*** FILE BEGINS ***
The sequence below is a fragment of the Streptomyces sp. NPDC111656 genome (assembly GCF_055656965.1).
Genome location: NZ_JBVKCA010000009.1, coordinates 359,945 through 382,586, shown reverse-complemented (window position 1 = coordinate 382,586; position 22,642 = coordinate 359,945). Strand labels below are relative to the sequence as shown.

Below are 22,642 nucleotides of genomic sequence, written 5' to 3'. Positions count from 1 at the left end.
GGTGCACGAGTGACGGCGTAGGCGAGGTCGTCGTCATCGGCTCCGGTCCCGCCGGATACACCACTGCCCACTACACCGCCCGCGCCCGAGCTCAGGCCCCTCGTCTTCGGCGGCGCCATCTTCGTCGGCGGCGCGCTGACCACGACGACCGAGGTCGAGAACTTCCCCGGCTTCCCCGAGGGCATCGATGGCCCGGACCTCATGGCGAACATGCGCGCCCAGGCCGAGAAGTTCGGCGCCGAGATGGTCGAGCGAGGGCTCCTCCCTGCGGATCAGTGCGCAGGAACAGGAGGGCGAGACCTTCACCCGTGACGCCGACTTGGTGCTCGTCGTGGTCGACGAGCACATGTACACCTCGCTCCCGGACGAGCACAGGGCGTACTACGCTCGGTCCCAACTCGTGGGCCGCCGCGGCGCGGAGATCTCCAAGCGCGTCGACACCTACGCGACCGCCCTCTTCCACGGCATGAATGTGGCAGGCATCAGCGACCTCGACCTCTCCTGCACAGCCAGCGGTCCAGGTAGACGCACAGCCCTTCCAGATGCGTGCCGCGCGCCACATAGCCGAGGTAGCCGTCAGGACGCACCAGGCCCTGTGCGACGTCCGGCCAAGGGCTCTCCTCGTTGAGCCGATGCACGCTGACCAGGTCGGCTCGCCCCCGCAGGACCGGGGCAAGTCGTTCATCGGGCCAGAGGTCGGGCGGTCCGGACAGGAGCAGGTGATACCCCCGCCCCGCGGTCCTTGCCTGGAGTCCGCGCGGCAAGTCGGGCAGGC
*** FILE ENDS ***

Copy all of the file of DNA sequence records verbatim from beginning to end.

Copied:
The sequence below is a fragment of the Streptomyces sp. NPDC111656 genome (assembly GCF_055656965.1).
Genome location: NZ_JBVKCA010000009.1, coordinates 359,945 through 382,586, shown reverse-complemented (window position 1 = coordinate 382,586; position 22,642 = coordinate 359,945). Strand labels below are relative to the sequence as shown.

Below are 22,642 nucleotides of genomic sequence, written 5' to 3'. Positions count from 1 at the left end.
GGTGCACGAGTGACGGCGTAGGCGAGGTCGTCGTCATCGGCTCCGGTCCCGCCGGATACACCACTGCCCACTACACCGCCCGCGCCCGAGCTCAGGCCCCTCGTCTTCGGCGGCGCCATCTTCGTCGGCGGCGCGCTGACCACGACGACCGAGGTCGAGAACTTCCCCGGCTTCCCCGAGGGCATCGATGGCCCGGACCTCATGGCGAACATGCGCGCCCAGGCCGAGAAGTTCGGCGCCGAGATGGTCGAGCGAGGGCTCCTCCCTGCGGATCAGTGCGCAGGAACAGGAGGGCGAGACCTTCACCCGTGACGCCGACTTGGTGCTCGTCGTGGTCGACGAGCACATGTACACCTCGCTCCCGGACGAGCACAGGGCGTACTACGCTCGGTCCCAACTCGTGGGCCGCCGCGGCGCGGAGATCTCCAAGCGCGTCGACACCTACGCGACCGCCCTCTTCCACGGCATGAATGTGGCAGGCATCAGCGACCTCGACCTCTCCTGCACAGCCAGCGGTCCAGGTAGACGCACAGCCCTTCCAGATGCGTGCCGCGCGCCACATAGCCGAGGTAGCCGTCAGGACGCACCAGGCCCTGTGCGACGTCCGGCCAAGGGCTCTCCTCGTTGAGCCGATGCACGCTGACCAGGTCGGCTCGCCCCCGCAGGACCGGGGCAAGTCGTTCATCGGGCCAGAGGTCGGGCGGTCCGGACAGGAGCAGGTGATACCCCCGCCCCGCGGTCCTTGCCTGGAGTCCGCGCGGCAAGTCGGGCAGGC